ACSurgeon

Acute Care Surgeon
10+ Year Member
Jun 8, 2008
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Lots of great advice above. I'll add that you should go into med school with an open mind and at least in theory but happy to do less competitive/demanding specialties. I don't want you to find yourself in a situation where you become depressed or unsatisfied with your career because you can't do a surgical specialty because of grades or new medical developments (i.e. new injury, tenuous stump, etc).
 
OP
MDCCLXXVI
Jun 15, 2016
5
0
Status
Pre-Medical
Thanks everyone for getting me pointed in the right direction. Gratitude.

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Jun 13, 2016
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309
Thanks everyone for getting me pointed in the right direction. Gratitude.

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Hey! I don't want to be at all discouraging because you sound committed and very passionate. I just wanted to say that I did plastics for my surgery rotation and scrubbed into to multiple procedures that were 10+ hours long that nobody was allowed to leave during due to the culture of the service. I may be biased because I hated to rotation but plastics did not seem like a very lenient service at least at my institution. That said, on literally every other rotation you wouldn't have had any issues because there was significant down time between patients. A guy one class up from me was in a wheelchair and matched IM with plan to do critical care. There are numerous type 1 diabetics in the Peds residency at my institution who likely cannot tolerate 11 hour procedures but are nonetheless rocking residency! Go for med school, just be flexible about what you may want to go into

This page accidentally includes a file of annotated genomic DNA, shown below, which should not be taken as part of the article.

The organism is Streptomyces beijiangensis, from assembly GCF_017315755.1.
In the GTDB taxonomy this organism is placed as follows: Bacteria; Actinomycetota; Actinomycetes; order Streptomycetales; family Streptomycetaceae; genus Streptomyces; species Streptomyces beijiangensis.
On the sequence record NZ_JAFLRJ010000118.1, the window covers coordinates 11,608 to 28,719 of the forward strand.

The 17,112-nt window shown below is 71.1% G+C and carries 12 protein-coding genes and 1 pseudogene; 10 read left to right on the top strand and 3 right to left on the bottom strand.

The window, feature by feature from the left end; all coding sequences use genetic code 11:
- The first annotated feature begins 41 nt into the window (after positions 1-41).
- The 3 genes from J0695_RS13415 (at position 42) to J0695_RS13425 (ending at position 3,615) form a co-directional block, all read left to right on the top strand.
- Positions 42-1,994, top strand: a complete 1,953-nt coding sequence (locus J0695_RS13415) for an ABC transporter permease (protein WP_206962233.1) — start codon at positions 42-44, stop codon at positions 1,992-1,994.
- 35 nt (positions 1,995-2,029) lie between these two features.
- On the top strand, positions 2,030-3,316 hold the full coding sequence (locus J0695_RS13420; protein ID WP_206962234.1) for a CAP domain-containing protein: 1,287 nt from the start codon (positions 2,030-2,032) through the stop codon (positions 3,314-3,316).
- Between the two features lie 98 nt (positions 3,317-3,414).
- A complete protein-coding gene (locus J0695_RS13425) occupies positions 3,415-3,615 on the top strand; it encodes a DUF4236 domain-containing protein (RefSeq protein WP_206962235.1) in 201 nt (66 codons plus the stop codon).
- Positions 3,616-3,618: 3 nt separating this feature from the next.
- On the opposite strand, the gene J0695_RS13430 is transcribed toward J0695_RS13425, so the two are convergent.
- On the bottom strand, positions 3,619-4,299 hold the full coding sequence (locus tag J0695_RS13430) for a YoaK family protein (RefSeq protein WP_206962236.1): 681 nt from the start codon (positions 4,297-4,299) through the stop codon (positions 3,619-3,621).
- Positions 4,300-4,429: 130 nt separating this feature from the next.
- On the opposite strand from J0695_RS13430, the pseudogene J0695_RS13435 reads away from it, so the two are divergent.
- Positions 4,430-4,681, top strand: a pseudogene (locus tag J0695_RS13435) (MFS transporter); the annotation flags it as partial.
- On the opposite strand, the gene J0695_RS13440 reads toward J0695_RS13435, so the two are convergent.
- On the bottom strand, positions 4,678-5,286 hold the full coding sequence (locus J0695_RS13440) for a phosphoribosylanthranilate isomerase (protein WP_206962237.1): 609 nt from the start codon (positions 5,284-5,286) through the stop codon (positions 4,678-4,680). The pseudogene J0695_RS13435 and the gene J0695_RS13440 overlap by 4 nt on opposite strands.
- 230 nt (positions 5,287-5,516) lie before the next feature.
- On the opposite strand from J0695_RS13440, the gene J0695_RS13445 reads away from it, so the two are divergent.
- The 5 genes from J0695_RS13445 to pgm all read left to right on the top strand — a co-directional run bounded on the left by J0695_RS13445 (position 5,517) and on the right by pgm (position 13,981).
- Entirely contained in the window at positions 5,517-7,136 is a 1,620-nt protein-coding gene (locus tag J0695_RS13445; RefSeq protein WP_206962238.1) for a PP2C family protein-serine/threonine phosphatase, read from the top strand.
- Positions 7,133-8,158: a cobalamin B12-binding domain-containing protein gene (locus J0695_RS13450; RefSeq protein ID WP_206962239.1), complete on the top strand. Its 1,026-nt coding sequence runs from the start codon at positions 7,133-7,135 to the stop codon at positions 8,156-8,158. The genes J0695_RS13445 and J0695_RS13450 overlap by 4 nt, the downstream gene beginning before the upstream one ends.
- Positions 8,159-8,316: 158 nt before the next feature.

C

CharakaComplex

Above advice is definitely good! For reference/reassurance/motivation, a relative lacks a left lower limb (transfemoral - thanks to an accident involving a heavy wardrobe) but pursues a successful career as a general surgeon. Although he does remove his prosthetic during surgery and uses a firm support that he can reliably put his weight on so that there aren't any prosthesis-related issues (slipping, accidentally bending the knee) while he works.